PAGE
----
American Experiment wins national award
Center of the American Experiment’s “Think About It” radio campaign won the State Policy Network’s Communication Excellence Award in the Bold Brand Boost Category last week at SPN’s annual meeting…
One of the things that has struck me most clearly since I came to live in the United States four years ago is how terrible the news media here generally is.
You can turn on any of the major ‘news’ networks at almost any time of the day or night and see a panel of people who all pretty much agree with each other repeating the same things to each other over and over again. Instead of being presented with facts upon which you can base your opinion, you are given the broadcaster’s opinions, pre-baked and ready to consume.
You’d be well advised to turn them all off. But wouldn’t that just make you a dumber and a less informed citizen?
Well, no, not really, because America’s news media isn’t very good at providing you with actual news. In his excellent book ‘Hate Inc.: Why Today’s Media Makes Us Despise One Another,’ journalist Matt Taibbi looks at CNN and notes that between 2004 and 2008:
…about fifty thousand Congolese a month were dying from war, genocide, and associated problems like disease. It’s one of the major humanitarian disasters of the last hundred years, rivaling World War II for deaths.
But of the fourty-four Africa segments on Anderson Cooper 360 during that four-year period, only sixteen did not involve either Angelina Jolie or the plight of gorillas.
What America’s news media provides you with instead, Taibbi explains, are confirming narratives. If you lean one way politically, there is a network that will tell you that you are right and if you lean the other way there are at least two that will tell you that you are right. Both will also tell you that the other is evil. American are, thus, ‘siloed,’ Taibbi argues:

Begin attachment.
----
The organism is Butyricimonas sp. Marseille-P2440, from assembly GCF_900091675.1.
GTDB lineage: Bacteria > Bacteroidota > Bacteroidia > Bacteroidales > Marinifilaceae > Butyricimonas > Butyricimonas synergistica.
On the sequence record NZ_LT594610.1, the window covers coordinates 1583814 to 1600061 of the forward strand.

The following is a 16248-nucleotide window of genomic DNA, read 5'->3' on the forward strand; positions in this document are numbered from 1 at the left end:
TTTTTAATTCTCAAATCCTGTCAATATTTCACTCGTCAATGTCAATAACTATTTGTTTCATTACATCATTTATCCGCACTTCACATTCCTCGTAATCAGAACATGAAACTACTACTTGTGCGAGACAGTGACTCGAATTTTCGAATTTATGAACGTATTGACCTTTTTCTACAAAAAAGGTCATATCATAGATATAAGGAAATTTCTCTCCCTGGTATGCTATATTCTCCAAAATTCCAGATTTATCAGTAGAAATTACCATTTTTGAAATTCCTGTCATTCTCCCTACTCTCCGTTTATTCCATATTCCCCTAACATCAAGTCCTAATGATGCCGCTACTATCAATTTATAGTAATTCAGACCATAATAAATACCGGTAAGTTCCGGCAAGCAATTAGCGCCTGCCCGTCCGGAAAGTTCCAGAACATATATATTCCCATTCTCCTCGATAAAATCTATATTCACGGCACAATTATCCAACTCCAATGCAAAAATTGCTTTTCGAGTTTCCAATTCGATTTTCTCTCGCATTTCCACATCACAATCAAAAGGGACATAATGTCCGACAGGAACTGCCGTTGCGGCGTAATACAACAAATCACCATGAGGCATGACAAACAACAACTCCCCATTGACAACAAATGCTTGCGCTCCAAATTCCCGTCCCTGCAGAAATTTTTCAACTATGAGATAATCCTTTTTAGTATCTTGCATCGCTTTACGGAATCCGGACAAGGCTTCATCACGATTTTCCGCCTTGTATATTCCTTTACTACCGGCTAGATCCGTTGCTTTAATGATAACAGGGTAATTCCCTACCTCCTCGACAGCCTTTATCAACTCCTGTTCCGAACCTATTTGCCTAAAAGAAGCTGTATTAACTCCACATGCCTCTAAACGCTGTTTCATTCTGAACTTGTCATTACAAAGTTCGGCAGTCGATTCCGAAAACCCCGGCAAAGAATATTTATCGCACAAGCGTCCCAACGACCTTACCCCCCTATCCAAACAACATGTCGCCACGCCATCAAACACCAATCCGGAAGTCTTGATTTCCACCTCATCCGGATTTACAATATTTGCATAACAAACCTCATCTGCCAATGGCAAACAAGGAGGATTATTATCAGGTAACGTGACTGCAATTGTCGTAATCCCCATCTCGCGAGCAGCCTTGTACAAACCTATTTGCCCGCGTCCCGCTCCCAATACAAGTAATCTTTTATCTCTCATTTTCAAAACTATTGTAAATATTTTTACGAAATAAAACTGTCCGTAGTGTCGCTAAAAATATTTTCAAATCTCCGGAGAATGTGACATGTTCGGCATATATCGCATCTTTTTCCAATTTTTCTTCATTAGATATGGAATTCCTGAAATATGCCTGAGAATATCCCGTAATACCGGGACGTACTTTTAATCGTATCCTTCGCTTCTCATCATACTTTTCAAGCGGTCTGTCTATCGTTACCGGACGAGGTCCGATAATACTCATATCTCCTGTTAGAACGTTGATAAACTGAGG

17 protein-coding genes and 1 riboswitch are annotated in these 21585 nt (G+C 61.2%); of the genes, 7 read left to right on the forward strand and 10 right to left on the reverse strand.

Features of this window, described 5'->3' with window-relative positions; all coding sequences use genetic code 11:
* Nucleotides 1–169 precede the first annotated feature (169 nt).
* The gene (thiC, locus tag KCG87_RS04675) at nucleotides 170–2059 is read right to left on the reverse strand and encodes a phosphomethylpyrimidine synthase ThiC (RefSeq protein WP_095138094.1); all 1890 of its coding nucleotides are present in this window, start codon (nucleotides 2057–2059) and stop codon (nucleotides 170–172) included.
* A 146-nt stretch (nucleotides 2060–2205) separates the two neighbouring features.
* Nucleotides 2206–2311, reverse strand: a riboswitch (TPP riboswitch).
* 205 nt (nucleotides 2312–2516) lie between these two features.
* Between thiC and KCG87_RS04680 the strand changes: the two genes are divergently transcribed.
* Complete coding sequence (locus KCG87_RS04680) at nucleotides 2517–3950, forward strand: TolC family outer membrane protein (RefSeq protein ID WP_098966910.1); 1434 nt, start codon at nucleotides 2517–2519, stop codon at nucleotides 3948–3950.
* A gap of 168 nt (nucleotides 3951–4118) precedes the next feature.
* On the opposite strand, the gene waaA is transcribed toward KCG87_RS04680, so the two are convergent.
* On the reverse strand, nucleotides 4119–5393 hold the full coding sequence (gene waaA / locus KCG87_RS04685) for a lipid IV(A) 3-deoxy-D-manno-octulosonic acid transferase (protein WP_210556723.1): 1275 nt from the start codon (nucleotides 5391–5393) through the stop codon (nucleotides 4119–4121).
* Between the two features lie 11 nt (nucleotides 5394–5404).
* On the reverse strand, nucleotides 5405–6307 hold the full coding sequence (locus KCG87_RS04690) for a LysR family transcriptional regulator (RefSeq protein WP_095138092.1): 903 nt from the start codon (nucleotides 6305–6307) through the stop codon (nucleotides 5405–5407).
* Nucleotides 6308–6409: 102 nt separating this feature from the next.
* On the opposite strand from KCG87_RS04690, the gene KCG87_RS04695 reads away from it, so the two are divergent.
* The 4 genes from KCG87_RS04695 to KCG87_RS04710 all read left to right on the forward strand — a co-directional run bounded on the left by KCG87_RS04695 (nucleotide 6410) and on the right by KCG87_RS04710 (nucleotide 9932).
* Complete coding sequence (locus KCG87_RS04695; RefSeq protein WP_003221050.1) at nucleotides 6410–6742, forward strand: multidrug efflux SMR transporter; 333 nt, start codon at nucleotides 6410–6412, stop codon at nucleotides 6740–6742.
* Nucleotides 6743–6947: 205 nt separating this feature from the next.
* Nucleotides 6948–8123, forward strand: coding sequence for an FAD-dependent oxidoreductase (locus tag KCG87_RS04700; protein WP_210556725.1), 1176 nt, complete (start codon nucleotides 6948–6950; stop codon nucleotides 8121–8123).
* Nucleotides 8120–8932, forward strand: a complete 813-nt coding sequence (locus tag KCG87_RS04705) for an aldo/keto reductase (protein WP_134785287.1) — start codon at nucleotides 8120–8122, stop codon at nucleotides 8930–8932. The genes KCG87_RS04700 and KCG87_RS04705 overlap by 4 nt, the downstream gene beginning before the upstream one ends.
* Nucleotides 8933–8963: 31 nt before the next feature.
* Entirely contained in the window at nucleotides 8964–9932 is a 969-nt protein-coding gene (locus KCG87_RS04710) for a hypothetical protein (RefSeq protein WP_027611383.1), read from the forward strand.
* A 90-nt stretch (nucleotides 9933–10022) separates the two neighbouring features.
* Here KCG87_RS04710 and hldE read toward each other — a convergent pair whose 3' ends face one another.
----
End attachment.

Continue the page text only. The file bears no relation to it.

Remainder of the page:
Selling siloed anger was a more sophisticated take on the WWE programming pioneered in Hannity & Colmes. The modern news consumer tuned into news that confirmed his or her prejudices about whatever or whoever the villains of the day happened to be: foreigners, minorities, terrorists, the Clintons, Republicans, even corporations.
They don’t do this because they are bad people, for the most part. They do it because they make their money, not by giving you facts, but by selling your eyeballs to advertisers. They need your eyeballs to sell and they get them by telling you want you want to hear, louder and louder, over and over again. As Taibbi explains, this has played a role in eroding civility in the United States:
The idea behind most political coverage is to get you to turn on the TV and within minutes have you tsk-tsking and saying, “What idiots!” And, from there, it’s a short hop to, “F*** those commie-loving tree-huggers!” or “F*** the Hitler-loving freaks!”
Taibbi has his political bias too — he’s a fan of Bernie Sanders — but he’s open and honest about that and has the ability to see things from the other side, or, at least, to try and understand how essentially decent people can disagree with him. This makes him, in my view, one of the most insightful commentators in America. He is always worth reading, even when you disagree.
There is is much more to ‘Hate Inc.’ than I have outlined here, but its main point is, I think, that news media is making people crazy and there aren’t even the benefits of a better informed citizenry to offset against that. We’d really all be better if we just turned them off.